Refer to your database provider's documentation for instructions on database installation and deployment but keep the following
considerations in mind for integration with Deep Security.

Install before Deep Security

You must install the database software, create a database instance for Deep Security (if your are not using the default instance), and create a
user account for Deep Security before you install Deep Security Manager.

Location

The database must be located on the same network as the Deep Security Manager with a connection speed of 1Gb/s over LAN. (WAN
connections are not recommended.)

Dedicated Server

The database should be installed on a separate dedicated machine.

Microsoft SQL Server

Enable "Remote TCP Connections". (See http://msdn.microsoft.com/en-us/library/bb909712(v=vs.90).aspx)

The database account used by the Deep Security Manager must have db_owner rights.

If using Multi-Tenancy, the database account used by the Deep Security Manager must have dbcreator rights.

Select the "simple" recovery model property for your database. (See http://technet.microsoft.com/en-us/library/ms189272.aspx)

Oracle Database

Start the "Oracle Listener" service and make sure it accepts TCP connections.

The database account used by the Deep Security Manager must be granted the CONNECT and RESOURCE roles and UNLIMITED
TABLESPACE, CREATE SEQUENCE, CREATE TABLE and CREATE TRIGGER system privileges.

If using Multi-Tenancy, the database account used by the Deep Security Manager must be granted the CREATE USER, DROP USER,
ALTER USER, GRANT ANY PRIVILEGE and GRANT ANY ROLE system privileges.

Transport Protocol

The recommended transport protocol is TCP.

If using Named Pipes to connect to a SQL Server, a properly authenticated Microsoft Windows communication channel must be available
between Deep Security Manager host and the SQL Server host. This may already exist if:

The SQL Server is on the same host as Deep Security Manager.

Both hosts are members of the same domain.

A trust relationship exists between the two hosts.

If no such communication channel is available, Deep Security Manager will not be able to communicate to the SQL Server over named pipes.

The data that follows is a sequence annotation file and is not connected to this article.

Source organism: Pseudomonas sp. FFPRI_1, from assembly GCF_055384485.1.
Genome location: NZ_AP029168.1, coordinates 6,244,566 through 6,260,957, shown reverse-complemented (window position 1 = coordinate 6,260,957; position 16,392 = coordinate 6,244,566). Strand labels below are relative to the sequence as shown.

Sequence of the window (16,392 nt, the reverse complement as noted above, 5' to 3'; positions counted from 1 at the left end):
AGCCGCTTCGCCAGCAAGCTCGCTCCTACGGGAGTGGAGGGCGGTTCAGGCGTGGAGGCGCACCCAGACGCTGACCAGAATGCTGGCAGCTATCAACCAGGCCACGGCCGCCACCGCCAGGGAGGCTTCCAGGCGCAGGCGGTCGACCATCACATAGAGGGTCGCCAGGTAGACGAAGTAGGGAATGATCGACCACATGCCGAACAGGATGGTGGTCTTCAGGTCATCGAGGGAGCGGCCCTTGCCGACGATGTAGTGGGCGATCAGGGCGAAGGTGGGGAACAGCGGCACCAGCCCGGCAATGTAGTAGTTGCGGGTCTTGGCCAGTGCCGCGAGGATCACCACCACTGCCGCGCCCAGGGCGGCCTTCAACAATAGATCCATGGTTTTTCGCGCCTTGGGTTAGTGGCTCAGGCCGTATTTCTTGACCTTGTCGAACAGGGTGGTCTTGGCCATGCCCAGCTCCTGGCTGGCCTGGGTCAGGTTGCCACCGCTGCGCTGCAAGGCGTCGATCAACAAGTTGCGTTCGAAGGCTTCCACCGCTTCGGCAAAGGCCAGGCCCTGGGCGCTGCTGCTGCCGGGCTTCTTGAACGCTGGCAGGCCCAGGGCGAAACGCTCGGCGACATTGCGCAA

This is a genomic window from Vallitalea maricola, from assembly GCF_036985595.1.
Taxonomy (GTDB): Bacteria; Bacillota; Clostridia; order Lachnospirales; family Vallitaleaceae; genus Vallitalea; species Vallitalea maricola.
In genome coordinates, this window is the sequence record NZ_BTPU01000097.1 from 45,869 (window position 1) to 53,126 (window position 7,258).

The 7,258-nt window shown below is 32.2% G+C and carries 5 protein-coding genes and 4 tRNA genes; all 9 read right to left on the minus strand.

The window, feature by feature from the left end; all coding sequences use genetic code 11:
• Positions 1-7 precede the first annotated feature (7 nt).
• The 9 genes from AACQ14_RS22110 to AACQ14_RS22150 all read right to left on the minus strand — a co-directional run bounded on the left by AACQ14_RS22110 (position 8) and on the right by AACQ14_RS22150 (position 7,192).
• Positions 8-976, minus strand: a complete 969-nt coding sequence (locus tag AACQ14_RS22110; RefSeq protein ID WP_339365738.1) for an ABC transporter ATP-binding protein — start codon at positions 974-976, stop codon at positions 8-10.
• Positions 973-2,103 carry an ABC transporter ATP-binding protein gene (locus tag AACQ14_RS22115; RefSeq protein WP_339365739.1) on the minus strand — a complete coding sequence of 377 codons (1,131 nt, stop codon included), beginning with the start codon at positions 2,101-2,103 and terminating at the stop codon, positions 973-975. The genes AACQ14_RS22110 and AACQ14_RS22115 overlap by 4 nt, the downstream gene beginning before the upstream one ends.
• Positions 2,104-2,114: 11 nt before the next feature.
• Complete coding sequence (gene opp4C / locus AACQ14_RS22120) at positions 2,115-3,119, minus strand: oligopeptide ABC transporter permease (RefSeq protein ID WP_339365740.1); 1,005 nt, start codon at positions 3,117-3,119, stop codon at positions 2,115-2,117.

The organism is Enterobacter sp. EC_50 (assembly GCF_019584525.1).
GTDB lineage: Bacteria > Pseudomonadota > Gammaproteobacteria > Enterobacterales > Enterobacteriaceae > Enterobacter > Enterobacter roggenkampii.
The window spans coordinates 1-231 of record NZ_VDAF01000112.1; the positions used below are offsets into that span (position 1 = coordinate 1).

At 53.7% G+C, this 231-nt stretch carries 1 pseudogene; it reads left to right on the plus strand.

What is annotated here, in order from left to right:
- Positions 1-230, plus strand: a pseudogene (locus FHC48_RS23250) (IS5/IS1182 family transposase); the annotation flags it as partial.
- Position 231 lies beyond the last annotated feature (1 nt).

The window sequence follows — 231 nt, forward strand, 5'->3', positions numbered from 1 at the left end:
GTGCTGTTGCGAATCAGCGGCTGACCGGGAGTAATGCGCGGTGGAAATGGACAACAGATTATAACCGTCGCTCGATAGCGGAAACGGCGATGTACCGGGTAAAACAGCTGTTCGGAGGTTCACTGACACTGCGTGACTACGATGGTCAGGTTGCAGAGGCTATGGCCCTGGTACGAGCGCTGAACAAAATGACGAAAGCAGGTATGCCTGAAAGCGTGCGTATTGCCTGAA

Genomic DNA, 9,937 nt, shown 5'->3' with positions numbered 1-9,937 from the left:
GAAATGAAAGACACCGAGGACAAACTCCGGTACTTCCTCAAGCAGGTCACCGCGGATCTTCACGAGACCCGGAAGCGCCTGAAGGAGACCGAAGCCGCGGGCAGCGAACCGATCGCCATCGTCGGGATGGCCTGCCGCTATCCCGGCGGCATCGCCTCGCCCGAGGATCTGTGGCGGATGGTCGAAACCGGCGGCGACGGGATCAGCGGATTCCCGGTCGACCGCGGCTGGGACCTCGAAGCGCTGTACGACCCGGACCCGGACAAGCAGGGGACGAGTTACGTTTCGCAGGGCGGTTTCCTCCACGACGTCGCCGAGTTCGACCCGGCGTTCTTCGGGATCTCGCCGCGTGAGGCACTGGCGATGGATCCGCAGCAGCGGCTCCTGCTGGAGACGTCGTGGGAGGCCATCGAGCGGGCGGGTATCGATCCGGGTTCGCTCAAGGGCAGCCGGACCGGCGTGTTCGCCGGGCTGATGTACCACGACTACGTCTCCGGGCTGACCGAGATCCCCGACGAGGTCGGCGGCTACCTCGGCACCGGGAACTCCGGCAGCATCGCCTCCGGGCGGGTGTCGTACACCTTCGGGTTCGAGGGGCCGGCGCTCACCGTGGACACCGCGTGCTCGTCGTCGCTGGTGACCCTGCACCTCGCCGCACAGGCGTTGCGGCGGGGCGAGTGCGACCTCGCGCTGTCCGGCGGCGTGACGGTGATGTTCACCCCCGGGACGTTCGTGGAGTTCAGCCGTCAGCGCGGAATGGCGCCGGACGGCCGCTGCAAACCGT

21
Deep Security 9.6 Installation Guide (VMware NSX) Database Considerations

Connection Settings Used During Deep Security Manager Installation.

During the Deep Security Manager installation, you will be asked for Database connection details. Enter the Database hostname under
"Hostname" and the pre-created database for Deep Security under "Database Name".

The installation supports both SQL and Windows Authentication. When using Windows Authentication, click on the "Advanced" button to
display additional options.

Avoid special Characters for the database user name (Oracle)

Note: Although Oracle allows special characters in database object names if they are surrounded by quotes, Deep Security does not
support special characters in database object names. This page on Oracle's web site describes the allowed characters in non-
quoted names: http://docs.oracle.com/cd/B28359_01/server.111/b28286/sql_elements008.htm#SQLRF00223

Keep the database Name Short (SQL Server)

If using Multi-Tenancy, keeping the main database name short will make it easier to read the database names of your Tenants. (ie. If the main
database is "MAINDB", the first Tenant's database name will be "MAINDB_1", the second Tenant's database name will be "MAINDB_2", and so
on. )

Note: If you are using a Pay-Per-Use license with the AWS Marketplace version of Deep Security Manager, Multi-Tenancy is not
supported.

Oracle RAC (Real Application Clusters) Support

Deep Security supports:

SUSE Linux Enterprise Server 11 SP1 with Oracle RAC 11g R2 (v11.2.0.1.0)

Red Hat Linux Enterprise Server 5.8 with Oracle RAC 11g R2 (v11.2.0.1.0)

Note: Applying the default Linux Server Deep Security Policy to the Oracle RAC nodes should not cause any communication issues with
Oracle Automated Storage Management (ASM) and cluster services. However if you experience issues, try customizing the Firewall
settings according to the port requirements found in Oracle RAC documentation, or disabling the Firewall altogether.

http://docs.oracle.com/cd/E11882_01/install.112/e41962/ports.htm#BABECFJF

High Availability

The Deep Security database is compatible with database failover protection so long as no alterations are made to the database schema. For
example, some database replication technologies add columns to the database tables during replication which can result in critical failures.

For this reason, database mirroring is recommended over database replication.

22
Installation
Deep Security 9.6 Installation Guide (VMware NSX) Installing the Deep Security Manager

Installing the Deep Security Manager

Before You Begin

Database

Before you install Deep Security Manager, you must install database software, create a database and user account for Deep Security Manager to
use. For information on installing a database, see Database Considerations (page 21).

Co-Located Relay-enabled Agent

A Deep Security deployment requires at least one Relay (a Deep Security Agent with Relay functionality enabled). Relays distribute Software